If where you’re born, live and work − and the health-care system you access − determines a lot about how healthy you’ll be, what can local governments and community agencies do to improve your well-being?
The Canadian Institutes of Health Research (CIHR) has awarded York University and the United Way of York Region $93,000 to develop research initiatives that will examine how living conditions − the social determinants of health − affect health.
The funding, announced yesterday at York University’s fifth annual Knowledge Mobilization Expo at the Markham Convergence Centre, will be used for projects that will draw on the University’s strong interdisciplinary health research to respond to community needs and systemic social challenges identified by United Way of York Region.
“Social determinants of health are experienced where Canadians live − right in their communities,” said Ian Graham, vice-president of Knowledge Translation at CIHR. “University researchers and their partners in community health agencies, including those supported by the United Way, are critical to developing novel health services and health policies that have a direct outcome on the health of Canadians.”
“Collaborating and making research more accessible to our community partners and co-developing knowledge is a cornerstone of York University’s research enterprise,” said Stan Shapson, vice-president research & innovation. “For the last five years, we have collaborated with the United Way of York Region to connect researchers and graduate students with community and government organizations to find novel approaches that impact health and human services. York’s faculty members and our partners in community health agencies continue to work together to create innovative solutions that benefit the quality of life in our community.
The United Way of York Region also announced funding during the Knowledge Mobilization Expo. It is committing $150,000 through Change Inc., a social innovation incubator that it developed with York University to invest in new solutions to persistent social and health challenges faced by York Region residents.
Based at the University’s research offices in York Region, Change Inc. was launched in October 2010. The United Way funding, through its Strength Investments will allow Change Inc. to provide socially focused entrepreneurs, organizations and collaboratives with seed funding, physical space, shared administrative services and access to mentors, York researchers and graduate students.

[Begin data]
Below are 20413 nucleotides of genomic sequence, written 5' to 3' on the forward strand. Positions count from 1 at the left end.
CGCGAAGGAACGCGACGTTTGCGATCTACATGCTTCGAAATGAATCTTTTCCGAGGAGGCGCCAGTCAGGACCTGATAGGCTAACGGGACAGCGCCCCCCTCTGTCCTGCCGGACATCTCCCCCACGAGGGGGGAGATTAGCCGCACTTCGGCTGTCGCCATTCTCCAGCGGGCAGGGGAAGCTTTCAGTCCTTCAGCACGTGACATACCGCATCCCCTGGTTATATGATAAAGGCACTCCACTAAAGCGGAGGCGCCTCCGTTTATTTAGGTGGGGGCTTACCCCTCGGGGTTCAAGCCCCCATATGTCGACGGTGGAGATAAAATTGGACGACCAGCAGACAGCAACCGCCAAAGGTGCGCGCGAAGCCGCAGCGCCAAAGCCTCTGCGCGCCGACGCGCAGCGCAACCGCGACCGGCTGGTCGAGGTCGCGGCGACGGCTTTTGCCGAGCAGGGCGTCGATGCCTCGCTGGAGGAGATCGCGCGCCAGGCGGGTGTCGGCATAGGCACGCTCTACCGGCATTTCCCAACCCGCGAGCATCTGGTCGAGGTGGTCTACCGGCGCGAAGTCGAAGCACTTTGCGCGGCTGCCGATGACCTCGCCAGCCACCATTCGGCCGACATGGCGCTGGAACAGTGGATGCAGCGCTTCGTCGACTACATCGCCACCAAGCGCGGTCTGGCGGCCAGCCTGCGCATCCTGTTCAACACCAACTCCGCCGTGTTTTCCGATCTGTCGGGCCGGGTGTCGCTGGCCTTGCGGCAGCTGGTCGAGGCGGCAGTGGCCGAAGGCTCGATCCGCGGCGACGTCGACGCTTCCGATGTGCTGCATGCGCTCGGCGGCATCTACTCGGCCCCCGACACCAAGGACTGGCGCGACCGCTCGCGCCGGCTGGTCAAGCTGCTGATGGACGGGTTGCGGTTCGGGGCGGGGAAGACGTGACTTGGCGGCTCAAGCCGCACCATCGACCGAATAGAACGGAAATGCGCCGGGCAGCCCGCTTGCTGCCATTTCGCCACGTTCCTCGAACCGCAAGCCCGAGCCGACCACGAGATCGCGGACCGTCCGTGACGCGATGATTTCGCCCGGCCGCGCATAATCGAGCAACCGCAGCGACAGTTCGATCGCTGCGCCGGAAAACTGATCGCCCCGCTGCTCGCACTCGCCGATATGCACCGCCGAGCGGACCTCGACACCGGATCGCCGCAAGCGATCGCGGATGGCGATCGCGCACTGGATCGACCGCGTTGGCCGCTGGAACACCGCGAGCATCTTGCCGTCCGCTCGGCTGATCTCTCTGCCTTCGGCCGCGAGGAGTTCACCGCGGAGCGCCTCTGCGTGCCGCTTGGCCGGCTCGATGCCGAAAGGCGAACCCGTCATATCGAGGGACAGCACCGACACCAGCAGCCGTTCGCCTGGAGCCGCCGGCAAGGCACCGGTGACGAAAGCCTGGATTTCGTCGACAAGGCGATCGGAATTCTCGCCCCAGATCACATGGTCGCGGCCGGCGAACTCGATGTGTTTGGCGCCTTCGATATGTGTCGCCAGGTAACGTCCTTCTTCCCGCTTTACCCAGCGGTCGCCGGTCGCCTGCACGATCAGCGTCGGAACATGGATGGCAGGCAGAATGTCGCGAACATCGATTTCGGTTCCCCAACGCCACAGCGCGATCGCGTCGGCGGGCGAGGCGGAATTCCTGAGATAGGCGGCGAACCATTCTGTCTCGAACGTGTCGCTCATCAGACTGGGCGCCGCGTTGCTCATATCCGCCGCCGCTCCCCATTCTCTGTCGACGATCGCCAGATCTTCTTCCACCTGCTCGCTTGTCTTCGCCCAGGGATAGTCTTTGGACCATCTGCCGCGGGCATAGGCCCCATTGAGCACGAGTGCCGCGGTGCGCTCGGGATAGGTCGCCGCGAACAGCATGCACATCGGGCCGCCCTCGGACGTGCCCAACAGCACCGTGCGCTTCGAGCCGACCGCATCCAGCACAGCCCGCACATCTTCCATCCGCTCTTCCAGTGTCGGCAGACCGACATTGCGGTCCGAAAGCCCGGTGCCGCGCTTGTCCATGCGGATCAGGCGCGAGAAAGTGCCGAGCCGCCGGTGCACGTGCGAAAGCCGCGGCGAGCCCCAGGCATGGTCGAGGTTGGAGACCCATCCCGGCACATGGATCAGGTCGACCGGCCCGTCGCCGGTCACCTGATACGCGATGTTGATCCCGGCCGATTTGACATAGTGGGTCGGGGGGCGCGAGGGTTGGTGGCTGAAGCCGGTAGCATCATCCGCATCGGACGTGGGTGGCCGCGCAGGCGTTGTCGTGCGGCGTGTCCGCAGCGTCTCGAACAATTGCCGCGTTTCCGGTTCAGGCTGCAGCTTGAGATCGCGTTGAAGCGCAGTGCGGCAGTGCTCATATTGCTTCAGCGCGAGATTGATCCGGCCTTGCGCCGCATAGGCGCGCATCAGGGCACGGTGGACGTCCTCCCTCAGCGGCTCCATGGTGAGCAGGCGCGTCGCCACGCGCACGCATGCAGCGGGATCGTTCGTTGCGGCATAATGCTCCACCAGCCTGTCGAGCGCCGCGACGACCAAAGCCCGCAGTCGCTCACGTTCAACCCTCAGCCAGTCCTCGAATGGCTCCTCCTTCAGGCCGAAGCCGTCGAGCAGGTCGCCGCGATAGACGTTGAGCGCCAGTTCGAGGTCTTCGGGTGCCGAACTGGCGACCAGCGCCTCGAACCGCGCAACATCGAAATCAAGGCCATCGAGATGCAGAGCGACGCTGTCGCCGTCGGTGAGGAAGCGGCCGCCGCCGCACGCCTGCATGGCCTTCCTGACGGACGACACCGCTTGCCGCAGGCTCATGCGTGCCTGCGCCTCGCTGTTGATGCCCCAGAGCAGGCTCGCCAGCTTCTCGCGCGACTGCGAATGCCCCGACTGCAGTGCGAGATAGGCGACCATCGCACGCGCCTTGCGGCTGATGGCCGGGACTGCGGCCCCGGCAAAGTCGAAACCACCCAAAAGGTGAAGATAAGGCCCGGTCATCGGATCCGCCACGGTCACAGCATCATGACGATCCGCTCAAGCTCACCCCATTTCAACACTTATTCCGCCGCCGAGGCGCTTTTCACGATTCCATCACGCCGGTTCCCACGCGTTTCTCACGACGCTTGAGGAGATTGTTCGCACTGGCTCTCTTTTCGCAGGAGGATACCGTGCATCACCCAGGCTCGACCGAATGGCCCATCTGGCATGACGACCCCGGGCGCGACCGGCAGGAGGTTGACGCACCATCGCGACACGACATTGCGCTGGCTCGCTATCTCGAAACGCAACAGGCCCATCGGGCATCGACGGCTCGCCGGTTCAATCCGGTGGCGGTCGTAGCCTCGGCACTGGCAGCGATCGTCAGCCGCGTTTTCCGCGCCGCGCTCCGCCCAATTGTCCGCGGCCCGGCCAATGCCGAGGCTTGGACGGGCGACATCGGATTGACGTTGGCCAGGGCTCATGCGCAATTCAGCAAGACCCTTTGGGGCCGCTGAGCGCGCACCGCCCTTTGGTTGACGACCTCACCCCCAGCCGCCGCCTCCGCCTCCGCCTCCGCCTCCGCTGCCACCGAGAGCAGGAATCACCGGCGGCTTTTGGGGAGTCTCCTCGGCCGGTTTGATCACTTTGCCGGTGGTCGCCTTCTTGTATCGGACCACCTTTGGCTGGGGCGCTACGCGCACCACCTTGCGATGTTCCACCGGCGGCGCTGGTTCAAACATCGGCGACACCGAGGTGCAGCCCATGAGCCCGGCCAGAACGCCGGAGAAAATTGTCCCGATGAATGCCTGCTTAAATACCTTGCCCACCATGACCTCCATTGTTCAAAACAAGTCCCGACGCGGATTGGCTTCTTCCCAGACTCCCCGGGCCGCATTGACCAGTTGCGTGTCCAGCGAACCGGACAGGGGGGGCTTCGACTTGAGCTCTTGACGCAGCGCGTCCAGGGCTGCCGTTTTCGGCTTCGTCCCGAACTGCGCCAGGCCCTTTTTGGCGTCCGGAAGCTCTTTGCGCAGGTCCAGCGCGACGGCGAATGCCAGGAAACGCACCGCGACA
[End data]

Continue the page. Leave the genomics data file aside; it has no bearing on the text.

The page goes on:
“By allowing social innovations to start early, Change Inc. helps them to either fail fast or succeed quickly, allowing the innovation to scale across the region,” said Regional Councillor John Taylor. “York Region has all the elements needed to support social innovation: a research university, a change catalyst in United Way, a well-organized community sector, businesses who care about their employees as much as their products, innovative hospitals, and regional and municipal governments investing in health and human services. This innovation ecosystem will allow York Region to fill a gap in Canada’s innovation agenda.”
United Way of York Region’s Strength Investments is an example of this innovation, providing seed funding to build civic muscle. Strength Investments bring community, faith, business and agencies together to work on simple, collaborative and innovative solutions. The funding, which arose through research undertaken by three York University graduate students in the summer of 2010, represents a new way for the United Way to support the rich, informal network of caring and innovation that already exists across the region.
“Graduate student research was instrumental in undertaking neighbourhood level data collection and analysis that allowed us to develop an effective program,” says Daniele Zanotti, CEO, United Way of York Region. “It provided a framework for United Way of York Region to commit $150,000 to Strength Investments, which currently supports six separate projects.”
Republished courtesy of YFile– York University’s daily e-bulletin.